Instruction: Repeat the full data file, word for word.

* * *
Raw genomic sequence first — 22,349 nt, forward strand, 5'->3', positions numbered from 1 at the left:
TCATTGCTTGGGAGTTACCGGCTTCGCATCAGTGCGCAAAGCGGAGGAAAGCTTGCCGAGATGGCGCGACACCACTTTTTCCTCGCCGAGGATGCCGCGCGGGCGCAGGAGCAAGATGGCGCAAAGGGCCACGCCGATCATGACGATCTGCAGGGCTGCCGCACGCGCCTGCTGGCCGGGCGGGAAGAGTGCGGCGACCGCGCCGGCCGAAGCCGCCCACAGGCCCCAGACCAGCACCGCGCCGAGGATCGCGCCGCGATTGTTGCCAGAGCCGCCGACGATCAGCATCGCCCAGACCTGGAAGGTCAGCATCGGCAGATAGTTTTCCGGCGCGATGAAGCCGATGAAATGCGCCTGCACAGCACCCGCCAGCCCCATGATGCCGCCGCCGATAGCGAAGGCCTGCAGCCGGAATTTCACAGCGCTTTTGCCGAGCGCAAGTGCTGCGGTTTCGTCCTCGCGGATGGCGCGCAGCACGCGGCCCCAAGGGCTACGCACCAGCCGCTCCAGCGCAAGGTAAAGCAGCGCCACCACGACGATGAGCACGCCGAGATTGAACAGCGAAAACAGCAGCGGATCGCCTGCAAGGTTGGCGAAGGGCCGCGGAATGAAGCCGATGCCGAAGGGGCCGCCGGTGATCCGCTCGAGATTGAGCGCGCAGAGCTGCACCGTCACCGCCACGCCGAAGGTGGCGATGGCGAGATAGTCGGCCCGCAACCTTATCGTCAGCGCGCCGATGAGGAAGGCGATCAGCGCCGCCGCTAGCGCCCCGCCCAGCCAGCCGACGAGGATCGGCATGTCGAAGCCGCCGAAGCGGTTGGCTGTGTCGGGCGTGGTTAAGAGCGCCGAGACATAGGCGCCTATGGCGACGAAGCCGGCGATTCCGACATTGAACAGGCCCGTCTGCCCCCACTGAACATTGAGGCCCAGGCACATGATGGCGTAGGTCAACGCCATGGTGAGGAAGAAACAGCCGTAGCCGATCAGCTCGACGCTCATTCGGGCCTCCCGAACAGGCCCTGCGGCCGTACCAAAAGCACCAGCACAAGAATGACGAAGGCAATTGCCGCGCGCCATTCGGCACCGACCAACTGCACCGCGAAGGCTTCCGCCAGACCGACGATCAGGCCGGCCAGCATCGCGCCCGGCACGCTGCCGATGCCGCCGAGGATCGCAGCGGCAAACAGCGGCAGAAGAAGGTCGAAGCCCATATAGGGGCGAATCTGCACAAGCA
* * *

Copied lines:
Raw genomic sequence first — 22,349 nt, forward strand, 5'->3', positions numbered from 1 at the left:
TCATTGCTTGGGAGTTACCGGCTTCGCATCAGTGCGCAAAGCGGAGGAAAGCTTGCCGAGATGGCGCGACACCACTTTTTCCTCGCCGAGGATGCCGCGCGGGCGCAGGAGCAAGATGGCGCAAAGGGCCACGCCGATCATGACGATCTGCAGGGCTGCCGCACGCGCCTGCTGGCCGGGCGGGAAGAGTGCGGCGACCGCGCCGGCCGAAGCCGCCCACAGGCCCCAGACCAGCACCGCGCCGAGGATCGCGCCGCGATTGTTGCCAGAGCCGCCGACGATCAGCATCGCCCAGACCTGGAAGGTCAGCATCGGCAGATAGTTTTCCGGCGCGATGAAGCCGATGAAATGCGCCTGCACAGCACCCGCCAGCCCCATGATGCCGCCGCCGATAGCGAAGGCCTGCAGCCGGAATTTCACAGCGCTTTTGCCGAGCGCAAGTGCTGCGGTTTCGTCCTCGCGGATGGCGCGCAGCACGCGGCCCCAAGGGCTACGCACCAGCCGCTCCAGCGCAAGGTAAAGCAGCGCCACCACGACGATGAGCACGCCGAGATTGAACAGCGAAAACAGCAGCGGATCGCCTGCAAGGTTGGCGAAGGGCCGCGGAATGAAGCCGATGCCGAAGGGGCCGCCGGTGATCCGCTCGAGATTGAGCGCGCAGAGCTGCACCGTCACCGCCACGCCGAAGGTGGCGATGGCGAGATAGTCGGCCCGCAACCTTATCGTCAGCGCGCCGATGAGGAAGGCGATCAGCGCCGCCGCTAGCGCCCCGCCCAGCCAGCCGACGAGGATCGGCATGTCGAAGCCGCCGAAGCGGTTGGCTGTGTCGGGCGTGGTTAAGAGCGCCGAGACATAGGCGCCTATGGCGACGAAGCCGGCGATTCCGACATTGAACAGGCCCGTCTGCCCCCACTGAACATTGAGGCCCAGGCACATGATGGCGTAGGTCAACGCCATGGTGAGGAAGAAACAGCCGTAGCCGATCAGCTCGACGCTCATTCGGGCCTCCCGAACAGGCCCTGCGGCCGTACCAAAAGCACCAGCACAAGAATGACGAAGGCAATTGCCGCGCGCCATTCGGCACCGACCAACTGCACCGCGAAGGCTTCCGCCAGACCGACGATCAGGCCGGCCAGCATCGCGCCCGGCACGCTGCCGATGCCGCCGAGGATCGCAGCGGCAAACAGCGGCAGAAGAAGGTCGAAGCCCATATAGGGGCGAATCTGCACAAGCA